Your Mac can import music, store it, convert its formats, send it to other devices, and play it back. The Music program comes with the Mac and is its main tool for managing music. See the Using Music article for specific how-tos about the Music application.

Getting Music

You can buy music tracks over the Internet from Apple using the iTunes Store. (Songs purchased from iTunes Store were protected by Apple's FairPlay Digital Rights Management before 2009.)

You can buy music tracks online from Amazon; their tracks are not locked or encrypted. I have bought about 20 albums this way, and they work fine.

There are other music downloading services on the Web, such as Spotify Offline and Napster.

You can read music CDs with your Mac and store the tracks in your Music library, or read vinyl LPs or cassette tapes using an attached converter, and process them into files in storage. These tracks are not locked or encrypted. To do this you need a Mac with a CD reader, or an external CD drive, and maybe hardware to convert and connect to the Mac. See below.

Apple Music Products

Apple has multiple products that deal with music tracks. It can be confusing to find out what each one does.

Apple Music with iCloud

Apple Music can connect the music library on your Mac to your iCloud account, and then all of your Apple Macs, iPhones, etc. can access your music library, and if your Mac breaks down or is lost, you can still access all your music in the cloud.

When I started using my iCloud account for Photos, I tried to find a way to do the same thing with Music: store my tracks in the cloud. I have thousands of music song tracks in on my Mac. In a web browser, I logged into, hoping I could upload my tracks. Because I have not turned on Apple Music, there is no upload button presented in the web interface.

Apple Articles

Importing Music From Your LPs and Tapes to the Mac

Suppose you have a bunch of music on vinyl records or cassette tapes, and you want to digitize it and be able to listen to it on the Mac, iPod, etc. You can pay to have this conversion done. I used, now called Reclaim Media, to convert 43 cassette tapes to CDs. They did a fine job. They also do LPs and I may try this out.

It is perfectly legal (in the US) to make a backup copy of media you have purchased. (Selling copies would not be legal.)

converter box

If you want to do it yourself, I found a good article by Matt Neuburg on that explains the basic steps. To do the analog to digital conversion, you want a hardware box that attaches to your Mac: the built-in conversion in Macs and PCs is "poor."

I bought an ARTcessories USB Phono Plus v2 and connected it between my turntable and a Mac Mini. On the Mini I use the free software Audacity to capture the USB audio stream from my old B+O turntable, clean up the data (removing clicks and surface noise), and split the input into separate MP3 files I can put into Music. (I use the Silence Finder plugin, delete spurious markers, and then type in the track name and artist for each track.) This can be time consuming, since I have to convert the audio at regular speed, and then the post processing and track name input takes more time. Audacity is quirky to use but adequate for my purpose, since the old records I am converting were not super high fidelity to begin with. It takes me about 2 hours per record, though I can multi-task while the record is playing. (Audacity 3.2.4 works OK with Ventura 13.2.1 for me.) Once the music is in Music I can listen to it on the Mac, or burn MP3 CDs for the car, or burn audio format CDs for portable players.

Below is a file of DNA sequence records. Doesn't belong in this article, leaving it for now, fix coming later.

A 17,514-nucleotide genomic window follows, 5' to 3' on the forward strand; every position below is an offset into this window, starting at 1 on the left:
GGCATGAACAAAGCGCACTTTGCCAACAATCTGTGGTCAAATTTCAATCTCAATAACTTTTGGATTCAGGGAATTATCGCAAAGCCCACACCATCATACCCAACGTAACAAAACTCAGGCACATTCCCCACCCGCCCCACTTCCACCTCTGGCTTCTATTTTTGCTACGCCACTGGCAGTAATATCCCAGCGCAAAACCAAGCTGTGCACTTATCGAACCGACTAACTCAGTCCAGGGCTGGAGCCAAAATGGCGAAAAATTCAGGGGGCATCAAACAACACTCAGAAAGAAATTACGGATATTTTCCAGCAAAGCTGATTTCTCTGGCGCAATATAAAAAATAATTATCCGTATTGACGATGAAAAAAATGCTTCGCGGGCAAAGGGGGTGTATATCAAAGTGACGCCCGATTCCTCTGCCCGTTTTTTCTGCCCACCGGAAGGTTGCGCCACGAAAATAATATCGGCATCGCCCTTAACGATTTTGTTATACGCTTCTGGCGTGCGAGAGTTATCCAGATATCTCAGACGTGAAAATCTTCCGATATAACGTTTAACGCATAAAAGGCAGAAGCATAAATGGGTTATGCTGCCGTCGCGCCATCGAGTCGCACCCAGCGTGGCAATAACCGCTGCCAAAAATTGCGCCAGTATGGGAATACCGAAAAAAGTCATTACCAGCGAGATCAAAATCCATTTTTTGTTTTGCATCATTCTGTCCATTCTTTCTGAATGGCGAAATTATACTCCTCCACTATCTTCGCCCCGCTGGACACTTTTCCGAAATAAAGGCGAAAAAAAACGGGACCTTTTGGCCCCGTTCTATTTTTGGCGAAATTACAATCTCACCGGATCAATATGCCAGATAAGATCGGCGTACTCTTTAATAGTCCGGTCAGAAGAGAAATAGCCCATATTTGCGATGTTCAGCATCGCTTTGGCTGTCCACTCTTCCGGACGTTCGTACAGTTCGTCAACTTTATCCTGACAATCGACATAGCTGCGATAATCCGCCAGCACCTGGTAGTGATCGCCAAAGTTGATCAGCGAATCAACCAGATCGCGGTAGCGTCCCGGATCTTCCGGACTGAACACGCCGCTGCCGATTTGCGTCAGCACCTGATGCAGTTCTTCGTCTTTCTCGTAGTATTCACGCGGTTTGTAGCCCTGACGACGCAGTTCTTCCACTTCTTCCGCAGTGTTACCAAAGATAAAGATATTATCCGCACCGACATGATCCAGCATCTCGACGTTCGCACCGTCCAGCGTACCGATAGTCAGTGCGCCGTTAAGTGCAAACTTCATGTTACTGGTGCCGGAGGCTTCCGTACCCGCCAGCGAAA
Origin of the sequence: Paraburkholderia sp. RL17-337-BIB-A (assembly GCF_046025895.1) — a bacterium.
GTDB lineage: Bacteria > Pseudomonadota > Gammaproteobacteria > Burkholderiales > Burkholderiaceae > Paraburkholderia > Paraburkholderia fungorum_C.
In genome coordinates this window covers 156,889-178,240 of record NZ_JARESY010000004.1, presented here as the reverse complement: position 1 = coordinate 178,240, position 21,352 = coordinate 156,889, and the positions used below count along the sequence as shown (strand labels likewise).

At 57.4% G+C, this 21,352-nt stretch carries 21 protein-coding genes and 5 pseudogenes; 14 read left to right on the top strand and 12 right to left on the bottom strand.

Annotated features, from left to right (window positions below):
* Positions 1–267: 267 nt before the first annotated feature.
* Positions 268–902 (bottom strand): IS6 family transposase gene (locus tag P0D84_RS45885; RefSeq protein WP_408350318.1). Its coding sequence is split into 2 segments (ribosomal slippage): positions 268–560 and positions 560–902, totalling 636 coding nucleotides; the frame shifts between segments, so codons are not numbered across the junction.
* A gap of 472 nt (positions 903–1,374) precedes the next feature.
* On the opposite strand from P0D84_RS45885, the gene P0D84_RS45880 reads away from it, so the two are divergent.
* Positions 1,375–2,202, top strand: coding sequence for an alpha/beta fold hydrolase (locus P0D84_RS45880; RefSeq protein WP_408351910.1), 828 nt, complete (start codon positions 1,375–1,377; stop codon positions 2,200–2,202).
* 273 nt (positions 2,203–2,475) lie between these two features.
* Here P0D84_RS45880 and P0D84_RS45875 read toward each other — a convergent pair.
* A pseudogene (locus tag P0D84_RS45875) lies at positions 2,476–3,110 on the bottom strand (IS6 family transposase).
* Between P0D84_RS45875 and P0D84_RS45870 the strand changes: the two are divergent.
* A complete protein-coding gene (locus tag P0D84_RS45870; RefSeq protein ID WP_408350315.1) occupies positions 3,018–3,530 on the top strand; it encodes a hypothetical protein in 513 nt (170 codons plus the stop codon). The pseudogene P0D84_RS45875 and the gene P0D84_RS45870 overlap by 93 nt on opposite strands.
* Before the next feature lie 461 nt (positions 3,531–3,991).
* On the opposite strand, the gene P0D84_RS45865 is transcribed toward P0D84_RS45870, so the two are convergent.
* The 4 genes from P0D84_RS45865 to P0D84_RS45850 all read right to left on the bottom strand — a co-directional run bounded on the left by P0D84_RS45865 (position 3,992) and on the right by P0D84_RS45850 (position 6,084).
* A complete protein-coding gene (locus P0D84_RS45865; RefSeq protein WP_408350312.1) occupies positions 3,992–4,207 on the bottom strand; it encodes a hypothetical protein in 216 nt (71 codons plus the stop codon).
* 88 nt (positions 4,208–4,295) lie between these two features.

Copying Tracks From One Mac to Another

If you have two Macs, and one has music tracks that you want to copy to the other one, you can do this using Home Sharing. See the instructions in the Using Music page.

Syncing Tracks From a Mac to an iPhone

Every iPhone has a Mac that is used to manage it. If you plug the iPhone into a different Mac, you will get an alert. On the correct Mac, you can manage the contents of the iPhone. (This used to be done in iTunes but was moved to the Finder in macOS Catalina.)

You sync entire playlists from the Mac to the phone. In the iTunes or Music app, define a playlist that includes the tracks you wish to have on your iPhone.

Connect the phone to the Mac with a USB cable.

Depending on the OS that the Mac is using:

Either way, you will see a control panel for phone syncing. The sync process will back up your phone settings to your Mac first.. you can choose how. Then, you will choose what files from your Mac will be synced to the phone. For this example, we will show syncing just music tracks:

  1. Click Music.
  2. Click sync music onto xxx iPhone.
  3. Click sync: "selected artists ..." or "entire music library"
  4. Click playlists and choose the playlist you defined
  5. Click sync
  6. Wait till done.
  7. Unplug the phone.

On the iPhone, open the Music/Itunes app. Select Library and Downloaded, and your playlist should be there with synchronized contents.

Home | FAQ © 2010-2023, Tom Van Vleck updated 2023-11-08 08:27